The Photographic Idea

In November of 2017, a new photographic group was formed – Lincolnshire Image Makers –

It is a group of 11 photographers who meet monthly to discuss all things photographic.

At the core of the group is the view that the most important part of image-making is that photographers should have something to say. Camera skills, composition, editing and software skills, etc all have their essential place, but photography is not primarily a technical activity – it is about ideas.

Interesting photographers are interested photographers – they photograph with a purpose. Photography is linked to abiding interests – perhaps natural history and wildlife; or the production of fine art images; or aspects of the natural or man-made landscape; studio or environmental portraiture; macro-photography; documentary, travel or street photography; or ‘digital’ art – all feature in the work of the group. Often, we are telling stories with a theme; always we are saying’ ‘look, this is interesting or funny or beautiful.’

We have a project on the go at the moment – to record in about 15 images – the British Summer, and I look forward with anticipation to see what sort of things the group comes up with.

Two things have come from my membership of this group.  Firstly, I was finally inspired (Pushed) into putting together a panel for my Associateship of the Royal Photographic Society.  The images for this are now put together, and the panel is ready for submission and a final assessment in October.  Whether I pass or not – I’ve thoroughly enjoyed the process, and making the pictures.  I think that for me, the part of actually making prints, and mounting them was the best.  To actually hold a finished product in my hand, and be pleased with it, was a triumph.

Secondly – working with projects.  It’s much better than I ever thought it would be.  I’ve always worked on single images (probably as a result of my job, and camera club mentality).

I’ve also learned that it is as easy to make a photograph without content, as it is to write a sentence that doesn’t say anything.  Both are common, and both are useless.

What and why you photograph is influenced by the ideas which precede it.  I know that with my Associateship panel, I’ve been influenced by 19th century impressionist painters, though I didn’t really realise that at the time.  I looked back through work I had produced over the preceding years, and realised that I had been slowly working towards a style without knowing.  The ideas came after photographing, but before printing.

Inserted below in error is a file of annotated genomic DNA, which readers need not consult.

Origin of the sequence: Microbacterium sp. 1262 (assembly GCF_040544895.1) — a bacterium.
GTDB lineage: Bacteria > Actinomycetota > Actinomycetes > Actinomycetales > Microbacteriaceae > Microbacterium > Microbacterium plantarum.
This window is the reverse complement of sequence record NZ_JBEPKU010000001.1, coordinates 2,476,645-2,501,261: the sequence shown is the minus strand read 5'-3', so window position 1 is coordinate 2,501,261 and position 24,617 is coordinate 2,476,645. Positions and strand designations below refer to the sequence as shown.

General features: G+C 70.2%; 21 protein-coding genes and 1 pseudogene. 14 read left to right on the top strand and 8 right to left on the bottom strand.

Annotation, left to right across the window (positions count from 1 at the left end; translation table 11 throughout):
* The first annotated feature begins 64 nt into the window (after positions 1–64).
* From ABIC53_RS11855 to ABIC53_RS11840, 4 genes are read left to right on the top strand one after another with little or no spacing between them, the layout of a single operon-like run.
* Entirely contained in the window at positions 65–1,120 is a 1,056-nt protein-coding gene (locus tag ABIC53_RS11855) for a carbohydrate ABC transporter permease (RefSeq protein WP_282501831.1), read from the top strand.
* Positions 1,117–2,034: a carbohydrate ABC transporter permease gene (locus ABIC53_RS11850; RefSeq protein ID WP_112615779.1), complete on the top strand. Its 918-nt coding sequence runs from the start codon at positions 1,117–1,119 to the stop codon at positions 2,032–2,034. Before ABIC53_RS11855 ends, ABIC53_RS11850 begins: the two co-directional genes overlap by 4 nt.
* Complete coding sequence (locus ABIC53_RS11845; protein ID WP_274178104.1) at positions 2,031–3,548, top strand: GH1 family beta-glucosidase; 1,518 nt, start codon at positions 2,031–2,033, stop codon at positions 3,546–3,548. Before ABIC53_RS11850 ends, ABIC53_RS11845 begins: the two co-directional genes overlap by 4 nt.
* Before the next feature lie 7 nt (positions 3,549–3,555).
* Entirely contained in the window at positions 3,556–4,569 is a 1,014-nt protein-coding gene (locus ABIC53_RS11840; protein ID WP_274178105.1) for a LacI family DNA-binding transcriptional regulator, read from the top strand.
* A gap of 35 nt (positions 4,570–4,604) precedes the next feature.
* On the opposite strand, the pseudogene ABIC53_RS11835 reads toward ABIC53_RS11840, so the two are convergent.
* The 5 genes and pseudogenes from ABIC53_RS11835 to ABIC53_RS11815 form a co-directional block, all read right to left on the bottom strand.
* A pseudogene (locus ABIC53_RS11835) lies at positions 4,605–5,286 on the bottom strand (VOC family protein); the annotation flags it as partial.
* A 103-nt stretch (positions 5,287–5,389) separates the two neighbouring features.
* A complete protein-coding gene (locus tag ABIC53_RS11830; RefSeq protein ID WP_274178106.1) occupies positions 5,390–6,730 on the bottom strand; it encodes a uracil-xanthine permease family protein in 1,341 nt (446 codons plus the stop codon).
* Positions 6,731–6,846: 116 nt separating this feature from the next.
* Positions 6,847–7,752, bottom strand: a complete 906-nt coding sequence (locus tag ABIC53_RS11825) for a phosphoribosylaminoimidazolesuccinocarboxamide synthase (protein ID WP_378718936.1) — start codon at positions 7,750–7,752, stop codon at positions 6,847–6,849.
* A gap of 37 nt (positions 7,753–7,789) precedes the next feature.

I go out with friends and we say, what are we going to shoot today?  The response could be “anything” – but in fact it’s never really true, or we wouldn’t be out seeking something.  We could have just aimlessly shot at home.  So we must have had an idea -and in fact we usually do – at least we have a venue in mind.

I think that it’s not “what do I photograph”, but what is my idea…..  it is the idea that lies at the heart of a project, or series of images.  A good photograph has to ‘say’ something.  Otherwise everyone would be masters of the craft.

In order to use a camera to say something, you must first have something to say, or the resulting photographs can be meaningless and powerless.

I read on Facebook of someone bewailing the fact that people were not commenting on his images, but only stating banal “wonderful”, “wow”, but no real imput.  My comment was asking him what he intended for the image to ‘say’.  It was of a pretty girl sat on a bench….. a competent image, but it said to me, nothing more than a girl on a bench.  I don’t think the photographer was thinking of anything deeper than that.  A pretty photo – but with no soul…… no heart….. no story……  I wasn’t even left wondering ‘why’ she was there…..

It’s very hard to put a finger exactly on what makes one image of a girl on a bench, better than another, but images have to express something because it is non-verbal.  Images without passion are just pictures.  In an interview David Hurn (Magnum Photographer) said “…basically in photography there’s just two controls. One is where you stand and one is when you press the button. So if you stand in the right place, and you press the button at the right time, you’re gonna be alright.”

Take a look at this video of David – talking about his photography in the 1960’s

 

Working to Limitations

Last February I had to go into hospital for some surgery.  It was supposed to be something minor, which subsequently changed into something rather more than I anticipated.  As a result, it took much longer to get over it, than I originally envisaged.